Lin-yan Kong

Peking Union Medical College Hospital, Peping, Beijing, China

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Publications (4)0 Total impact

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    ABSTRACT: To evaluate image quality (IQ) and radiation exposure of coronary computed tomographic angiography (CTA) with prospectively electrocardiographic (ECG) triggered high-pitch spiral acquisition using dual source CT. Totally 75 consecutive patients with a stable heart rate (HR) ≤65 bpm underwent coronary CTA. patients were divided into two groups according to their HR (group A HR≤60 bpm, group B HR >60 bpm to≤65 bpm) . A dual-source CT scanner was used (0.6mm collimation, 0.28s rotation time, 80~100 kV, 370 mAs/rot) . Data acquisition was prospectively ECG-triggered at 60% of the R-R interval with a pitch of 3.4. Images were reconstructed with 75ms temporal resolution, 0.75mm slice thickness and 0.5mm increment. IQ was evaluated using a four-point scale (1=excellent, 4=unevaluable) . The mean HR and scan time of all patients was (57.2 ± 4.8) bpm and (0.42 ± 0.02) s. Of 1103 coronary artery segments, 934 (84.7%) had an IQ score of 1, 135 (12.2%) score of 2, 18 (1.6%) score of 3,and 16 (1.5%) were rated as unevaluable. There was no significant difference between the two groups in IQ [mean score (1.19 ± 0.52 vs. 1.22 ± 0.55;Z=-1.107,P=0.268) . The rate of evaluable segments showed no significant difference between the two groups (98.5% vs. 98.6%;X2=0.000,P=1.000) . Mean dose-length product of all patients was (67.2 ± 30.4) mGy × cm, mean effective dose was (0.94 ± 0.43) mSv. In patients with a stable HR of 65 bpm or less, prospectively ECG-triggered high-pitch spiral CT acquisition provides high IQ at low radiation dose.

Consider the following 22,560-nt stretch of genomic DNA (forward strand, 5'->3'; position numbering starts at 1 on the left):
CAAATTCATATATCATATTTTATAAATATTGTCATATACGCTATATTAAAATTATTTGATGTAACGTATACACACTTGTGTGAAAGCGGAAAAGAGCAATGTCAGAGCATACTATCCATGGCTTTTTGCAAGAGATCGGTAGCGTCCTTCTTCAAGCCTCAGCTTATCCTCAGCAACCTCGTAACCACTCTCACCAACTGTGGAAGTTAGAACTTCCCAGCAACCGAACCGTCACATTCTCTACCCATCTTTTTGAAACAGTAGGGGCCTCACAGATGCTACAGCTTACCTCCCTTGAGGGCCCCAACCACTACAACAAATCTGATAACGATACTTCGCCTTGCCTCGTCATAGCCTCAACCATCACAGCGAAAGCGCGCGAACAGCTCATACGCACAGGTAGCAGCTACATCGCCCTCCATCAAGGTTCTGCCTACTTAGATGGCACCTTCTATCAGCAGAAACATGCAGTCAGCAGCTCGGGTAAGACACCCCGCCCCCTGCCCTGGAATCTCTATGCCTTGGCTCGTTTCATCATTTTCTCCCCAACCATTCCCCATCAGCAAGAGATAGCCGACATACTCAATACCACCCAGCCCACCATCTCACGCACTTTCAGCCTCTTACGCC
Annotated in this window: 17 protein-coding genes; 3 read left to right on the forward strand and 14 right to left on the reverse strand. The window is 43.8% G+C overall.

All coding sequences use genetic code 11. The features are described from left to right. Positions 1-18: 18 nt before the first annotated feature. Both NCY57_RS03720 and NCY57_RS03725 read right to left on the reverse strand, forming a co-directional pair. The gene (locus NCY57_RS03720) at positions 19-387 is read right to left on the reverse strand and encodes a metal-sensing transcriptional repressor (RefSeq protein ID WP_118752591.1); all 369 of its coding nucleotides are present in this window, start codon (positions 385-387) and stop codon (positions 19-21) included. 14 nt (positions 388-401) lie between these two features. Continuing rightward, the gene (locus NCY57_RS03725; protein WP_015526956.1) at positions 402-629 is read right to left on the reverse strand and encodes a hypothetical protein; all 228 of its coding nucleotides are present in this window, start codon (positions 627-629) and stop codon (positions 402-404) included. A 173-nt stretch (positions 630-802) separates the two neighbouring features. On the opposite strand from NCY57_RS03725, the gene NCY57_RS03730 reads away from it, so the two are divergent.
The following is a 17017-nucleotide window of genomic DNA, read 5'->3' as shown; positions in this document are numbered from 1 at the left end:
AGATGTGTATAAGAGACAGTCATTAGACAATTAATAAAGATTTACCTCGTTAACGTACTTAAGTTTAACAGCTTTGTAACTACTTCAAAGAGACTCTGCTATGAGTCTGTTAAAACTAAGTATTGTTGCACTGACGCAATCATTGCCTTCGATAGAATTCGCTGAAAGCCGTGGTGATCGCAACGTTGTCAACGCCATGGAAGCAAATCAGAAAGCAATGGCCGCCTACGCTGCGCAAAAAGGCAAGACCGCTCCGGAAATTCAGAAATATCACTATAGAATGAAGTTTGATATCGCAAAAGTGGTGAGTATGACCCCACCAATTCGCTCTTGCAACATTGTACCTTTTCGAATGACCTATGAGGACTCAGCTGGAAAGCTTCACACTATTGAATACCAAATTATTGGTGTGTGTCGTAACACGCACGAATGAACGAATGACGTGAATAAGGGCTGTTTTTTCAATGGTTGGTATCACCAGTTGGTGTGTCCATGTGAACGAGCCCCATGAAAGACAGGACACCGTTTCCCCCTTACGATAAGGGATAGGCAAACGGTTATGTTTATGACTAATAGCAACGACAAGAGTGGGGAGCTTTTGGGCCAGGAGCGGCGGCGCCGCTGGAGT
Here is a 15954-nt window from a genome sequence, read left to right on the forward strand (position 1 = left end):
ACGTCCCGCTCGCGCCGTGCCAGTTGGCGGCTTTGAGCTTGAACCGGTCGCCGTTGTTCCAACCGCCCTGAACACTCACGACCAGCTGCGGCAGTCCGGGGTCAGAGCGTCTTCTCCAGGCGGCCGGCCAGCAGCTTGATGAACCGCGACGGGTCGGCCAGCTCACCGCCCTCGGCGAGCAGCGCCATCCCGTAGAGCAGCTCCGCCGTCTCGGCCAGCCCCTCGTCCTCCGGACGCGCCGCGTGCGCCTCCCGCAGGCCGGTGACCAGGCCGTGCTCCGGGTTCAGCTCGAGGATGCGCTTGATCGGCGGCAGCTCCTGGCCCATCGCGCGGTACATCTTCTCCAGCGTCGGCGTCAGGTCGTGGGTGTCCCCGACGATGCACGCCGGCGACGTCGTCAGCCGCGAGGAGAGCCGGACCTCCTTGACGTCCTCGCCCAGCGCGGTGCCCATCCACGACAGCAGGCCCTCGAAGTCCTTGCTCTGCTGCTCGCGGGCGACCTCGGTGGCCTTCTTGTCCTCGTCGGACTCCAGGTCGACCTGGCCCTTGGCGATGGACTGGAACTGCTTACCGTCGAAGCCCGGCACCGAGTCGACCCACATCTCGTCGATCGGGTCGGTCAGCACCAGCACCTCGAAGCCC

Zhongguo yi xue ke xue yuan xue bao. Acta Academiae Medicinae Sinicae 12/2010; 32(6):597-600. DOI:10.3881/j.issn.1000.503X.2010.06.001
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    ABSTRACT: To evaluate the relationship between coronary artery stenosis and internal carotid artery, vertebral and basilar artery stenosis using computed tomographic angiography. The imaging and clinical data of 84 patients who underwent coronary, head and cervical computed tomographic angiography in our hospital between September 2008 and June 2010 were retrospectively analyzed. Segment stenosis scoring was performed to quantify the degree of stenosis of coronary arteries. The relationship between the segment stenosis scoring and the degree of stenosis for internal carotid artery, vertebral and basilar artery was analyzed. The coronary segment stenosis scores were significantly correlated with the degree of stenosis for internal carotid artery, vertebral and basilar artery (r=0.450 and 0.475,P<0.05) . The degree of the stenosis of coronary artery is associated with the stenosis of internal carotid artery, vertebral and basilar artery, which can be confirmed by computed tomographic angiography."
    Zhongguo yi xue ke xue yuan xue bao. Acta Academiae Medicinae Sinicae 12/2010; 32(6):624-7. DOI:10.3881/j.issn.1000.503X.2010.06.007